Max Bandwidth

Max Range

Standard HDBase-T


100 metres (320 feet)

Long reach HDBase-T


150 metres (500 feet)



55 metres (180 feet)

Multimode Fibre (OM-4)


150 metres (500 feet)

Singlemode Fibre (OS1)

100Gbps and up

Several 100Km (62 miles)

Table 2 - performance comparison for the major infrastructure technologies

Whilst there is a lot of buzz around HDBase-T technology at the moment, it should be considered a cost-effective rather than a future proof solution. Today, it is limited to 4K at 30 frames per second (fps). High performance copper does better and can support 4K at 60fps today. To provide a site with a pipe that will not only support all data requirements today but in the foreseeable future, the only technology in the game is fibre.

Let us look at each of the alternatives in detail.


The major selling point for HDBase-T is that it can be implemented over existing Cat 6 Ethernet cabling, and that the end-points are low cost. If using HDBase-T means you can avoid recabling a site then it is an attractive option, providing you accept its limitations in terms of range, performance and longevity.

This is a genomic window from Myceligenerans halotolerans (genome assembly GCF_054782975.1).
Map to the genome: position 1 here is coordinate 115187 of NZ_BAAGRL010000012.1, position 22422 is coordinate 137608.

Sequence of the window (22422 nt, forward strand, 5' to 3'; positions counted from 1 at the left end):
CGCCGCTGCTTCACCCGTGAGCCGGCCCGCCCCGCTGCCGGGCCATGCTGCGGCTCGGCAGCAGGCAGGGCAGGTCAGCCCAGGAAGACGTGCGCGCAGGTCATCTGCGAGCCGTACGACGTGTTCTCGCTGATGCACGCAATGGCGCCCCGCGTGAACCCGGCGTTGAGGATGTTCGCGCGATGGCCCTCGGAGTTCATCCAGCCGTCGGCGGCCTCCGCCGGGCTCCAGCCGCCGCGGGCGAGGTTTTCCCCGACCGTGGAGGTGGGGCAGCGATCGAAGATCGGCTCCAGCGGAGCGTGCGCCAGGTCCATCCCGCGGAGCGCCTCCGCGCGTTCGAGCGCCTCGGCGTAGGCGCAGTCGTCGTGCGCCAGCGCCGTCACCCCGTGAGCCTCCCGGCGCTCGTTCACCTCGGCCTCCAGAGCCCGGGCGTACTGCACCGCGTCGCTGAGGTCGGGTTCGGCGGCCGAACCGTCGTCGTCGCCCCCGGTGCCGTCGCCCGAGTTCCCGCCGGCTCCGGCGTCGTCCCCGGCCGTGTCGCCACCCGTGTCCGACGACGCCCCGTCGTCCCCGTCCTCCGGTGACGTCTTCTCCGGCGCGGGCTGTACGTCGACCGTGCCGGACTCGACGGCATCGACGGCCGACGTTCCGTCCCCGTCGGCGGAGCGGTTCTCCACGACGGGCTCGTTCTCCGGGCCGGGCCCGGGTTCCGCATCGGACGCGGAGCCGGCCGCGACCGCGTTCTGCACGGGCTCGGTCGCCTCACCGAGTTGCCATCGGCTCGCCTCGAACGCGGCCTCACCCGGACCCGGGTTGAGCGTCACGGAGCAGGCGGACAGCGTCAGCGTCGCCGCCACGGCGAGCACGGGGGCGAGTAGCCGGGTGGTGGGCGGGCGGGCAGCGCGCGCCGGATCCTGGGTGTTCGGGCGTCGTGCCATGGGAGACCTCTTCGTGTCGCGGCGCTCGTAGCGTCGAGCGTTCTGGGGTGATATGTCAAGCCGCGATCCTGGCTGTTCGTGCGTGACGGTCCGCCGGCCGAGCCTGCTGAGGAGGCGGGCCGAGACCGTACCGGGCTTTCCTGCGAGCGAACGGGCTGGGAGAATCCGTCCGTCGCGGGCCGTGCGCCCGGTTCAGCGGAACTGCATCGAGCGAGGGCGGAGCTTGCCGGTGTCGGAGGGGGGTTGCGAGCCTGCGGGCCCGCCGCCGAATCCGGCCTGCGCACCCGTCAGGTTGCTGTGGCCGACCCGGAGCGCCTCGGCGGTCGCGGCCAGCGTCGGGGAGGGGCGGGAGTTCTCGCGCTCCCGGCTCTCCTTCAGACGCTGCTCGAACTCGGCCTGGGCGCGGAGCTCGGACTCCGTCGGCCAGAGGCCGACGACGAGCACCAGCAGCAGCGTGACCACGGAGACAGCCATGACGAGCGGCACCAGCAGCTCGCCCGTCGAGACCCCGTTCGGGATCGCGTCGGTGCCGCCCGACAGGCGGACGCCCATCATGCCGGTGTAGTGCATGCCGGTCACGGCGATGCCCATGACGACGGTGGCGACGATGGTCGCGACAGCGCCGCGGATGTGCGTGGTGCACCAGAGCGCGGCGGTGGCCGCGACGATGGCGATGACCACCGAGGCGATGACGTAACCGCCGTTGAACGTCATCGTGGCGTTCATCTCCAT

What are these limitations? HDBase-T makes use of standard CAT5e/6 cable network infrastructure but it does not, of course, make use of Ethernet protocol, including the error correction mechanisms. For all HDBase-T devices, the range given in the datasheet should be regarded as the maximum that can be achieved rather than an absolute that will always be delivered. So much depends on environmental factors: the amount of electrical noise in the environment (including the number of other links nearby), the quality of the cable, how well it has been laid and terminated etc.